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  • Maternity staff are well-placed to help end violence to women and unborn children

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    Summary

    Solace is a London-based charity working to end violence against women and girls. In this blog, Chief Executive, Fiona Dwyer highlights the increased risk of abuse during pregnancy and how healthcare staff can help identify and reduce significant harm.  

    Content

    As a professional who has worked on ending violence against women and girls (VAWG) in the United Kingdom for almost 13 years, I wanted to reflect on how domestic abuse is still not prioritised within maternity services as it should be.

    Pregnancy: A time of increased risk

    Pregnancy is often a time when domestic violence either starts or escalates – the oft cited statistic is that domestic abuse starts or escalates in 30% of cases. It has been referred to as ‘double-intentioned violence,’ as physical attacks directly affect both the mother and the unborn child.[1]

    The Confidential Maternal and Child Health Enquiry in England and Wales indicated that 39% of the 70 women who had died and were considered in the Enquiry experienced domestic abuse during pregnancy, and that 19 died as a direct result of the abuse.[2]

    The Enquiry also found that of the 70 women who had died of direct or indirect causes:

    • 81% found it difficult to access antenatal services
    • 77 % were in contact with their local social services
    • 64% of mothers and children were in contact with child protection services
    • 62% of pregnant women under the age of 18 had experienced domestic violence in the home.[3]

    Further studies have also found that where abuse is present, there is an increased risk of:

    • Miscarriage (women who were subjected to domestic violence in pregnancy are between 2.5 and 4 times more likely to miscarry).[4]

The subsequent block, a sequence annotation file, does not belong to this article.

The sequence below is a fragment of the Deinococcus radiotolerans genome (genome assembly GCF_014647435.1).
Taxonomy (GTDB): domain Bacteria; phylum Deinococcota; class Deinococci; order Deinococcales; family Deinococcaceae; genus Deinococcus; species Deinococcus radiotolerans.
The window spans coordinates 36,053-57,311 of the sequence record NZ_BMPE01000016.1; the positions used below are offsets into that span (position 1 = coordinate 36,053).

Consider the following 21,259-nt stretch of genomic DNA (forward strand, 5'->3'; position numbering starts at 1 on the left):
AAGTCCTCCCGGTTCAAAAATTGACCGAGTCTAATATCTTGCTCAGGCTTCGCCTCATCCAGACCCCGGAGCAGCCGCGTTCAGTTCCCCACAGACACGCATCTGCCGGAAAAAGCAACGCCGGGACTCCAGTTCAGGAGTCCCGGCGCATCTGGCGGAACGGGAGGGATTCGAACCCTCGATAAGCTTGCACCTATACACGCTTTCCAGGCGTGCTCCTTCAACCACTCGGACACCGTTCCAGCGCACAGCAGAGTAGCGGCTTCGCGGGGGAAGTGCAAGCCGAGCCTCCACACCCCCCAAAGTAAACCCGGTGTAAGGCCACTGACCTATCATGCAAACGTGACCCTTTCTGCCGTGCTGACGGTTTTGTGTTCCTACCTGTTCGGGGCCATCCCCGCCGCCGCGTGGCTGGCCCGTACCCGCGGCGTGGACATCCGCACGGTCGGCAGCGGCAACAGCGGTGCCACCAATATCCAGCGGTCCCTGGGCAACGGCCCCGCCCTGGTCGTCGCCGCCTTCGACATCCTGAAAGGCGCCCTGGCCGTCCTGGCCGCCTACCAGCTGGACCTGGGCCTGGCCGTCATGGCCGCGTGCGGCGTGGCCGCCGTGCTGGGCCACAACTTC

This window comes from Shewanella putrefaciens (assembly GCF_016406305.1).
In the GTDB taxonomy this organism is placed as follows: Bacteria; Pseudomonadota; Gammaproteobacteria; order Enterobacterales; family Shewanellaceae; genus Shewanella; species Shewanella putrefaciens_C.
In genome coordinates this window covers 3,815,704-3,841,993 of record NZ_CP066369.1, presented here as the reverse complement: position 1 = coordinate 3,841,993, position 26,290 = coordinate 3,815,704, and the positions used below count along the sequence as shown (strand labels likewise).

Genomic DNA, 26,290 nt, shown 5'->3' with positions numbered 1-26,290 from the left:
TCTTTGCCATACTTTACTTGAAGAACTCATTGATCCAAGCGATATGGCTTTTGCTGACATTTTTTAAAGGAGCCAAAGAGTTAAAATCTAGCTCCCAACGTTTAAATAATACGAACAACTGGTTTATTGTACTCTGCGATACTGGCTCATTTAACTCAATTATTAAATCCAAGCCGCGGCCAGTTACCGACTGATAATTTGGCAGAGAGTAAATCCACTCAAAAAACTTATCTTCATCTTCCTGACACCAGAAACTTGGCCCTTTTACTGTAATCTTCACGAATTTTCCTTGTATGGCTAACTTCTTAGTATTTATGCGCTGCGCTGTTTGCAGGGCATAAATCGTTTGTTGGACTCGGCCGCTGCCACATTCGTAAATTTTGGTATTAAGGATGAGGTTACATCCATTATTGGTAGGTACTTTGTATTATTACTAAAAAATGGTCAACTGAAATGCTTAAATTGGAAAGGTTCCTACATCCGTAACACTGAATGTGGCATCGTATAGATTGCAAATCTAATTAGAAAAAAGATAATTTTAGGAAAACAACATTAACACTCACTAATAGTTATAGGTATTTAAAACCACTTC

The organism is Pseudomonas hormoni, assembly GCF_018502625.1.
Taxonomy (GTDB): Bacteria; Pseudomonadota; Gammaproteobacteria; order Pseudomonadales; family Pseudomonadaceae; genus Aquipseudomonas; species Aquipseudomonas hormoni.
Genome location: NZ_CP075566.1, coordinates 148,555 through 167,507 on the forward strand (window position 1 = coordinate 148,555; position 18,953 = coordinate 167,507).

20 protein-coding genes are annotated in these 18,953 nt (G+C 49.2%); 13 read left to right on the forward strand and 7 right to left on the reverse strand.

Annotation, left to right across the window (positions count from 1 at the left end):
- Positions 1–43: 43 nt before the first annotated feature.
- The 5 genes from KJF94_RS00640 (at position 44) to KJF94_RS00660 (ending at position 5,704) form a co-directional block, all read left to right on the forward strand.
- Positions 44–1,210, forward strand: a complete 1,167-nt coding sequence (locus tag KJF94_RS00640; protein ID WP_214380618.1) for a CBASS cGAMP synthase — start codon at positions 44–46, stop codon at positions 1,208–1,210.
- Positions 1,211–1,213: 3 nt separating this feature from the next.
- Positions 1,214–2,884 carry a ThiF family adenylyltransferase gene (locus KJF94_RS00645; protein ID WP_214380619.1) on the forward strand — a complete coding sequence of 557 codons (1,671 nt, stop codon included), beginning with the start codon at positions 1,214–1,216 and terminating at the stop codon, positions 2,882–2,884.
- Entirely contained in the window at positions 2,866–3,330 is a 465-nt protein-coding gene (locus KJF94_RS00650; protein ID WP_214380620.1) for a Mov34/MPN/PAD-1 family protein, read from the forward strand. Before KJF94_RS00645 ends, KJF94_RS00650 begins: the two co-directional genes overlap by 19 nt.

• Placental abruption[5]
    • Premature birth[6]
    • Low-birth rate
    • Disrupted mother-child attachment
    • Increased physical or sexual violence[7]
    • Direct pregnancy related physical abuse, where abused women have said that they are more likely to be kicked in the abdomen or breasts during pregnancy[8]
    • ‘Neuro-developmental’ trauma in the child.[9]

    Women may also be prohibited from attending antenatal appointments and many are ambivalent about their pregnancy, particularly if it is as a result of sexual or reproductive coercion, which has implications for their own self-care and again for attachment with their child.[10]

    Indirect effects include other risk factors which may have implications for both mother and child such as sexually transmitted infections; urinary tract infections; HIV; substance and alcohol misuse; depression; smoking and low-weight gain.[11]

    Barriers to ‘routine enquiry’

    Routine Enquiry for domestic abuse in pregnancy (asking all women at assessment about abuse regardless of whether there are any indicators or suspicions) was introduced over 20 years ago but sadly, abuse is still not being proactively identified by health professionals, despite NICE Guidelines[12] being introduced.

    A number of reasons (beyond training) have been suggested, including:

    • fear of offending the woman
    • nervousness about dealing with a disclosure
    • staff feeling it is not within their remit.[13]

    Despite these findings, our experience at Solace is that women actually welcome being asked and do not feel offended.

    Poorly translated guidance: a case study

    Beyond my professional life working in the VAWG sector, over the past 13 years that I have lived in the UK, I sadly do not have one friend or colleague who has recounted a positive experience with routine enquiry.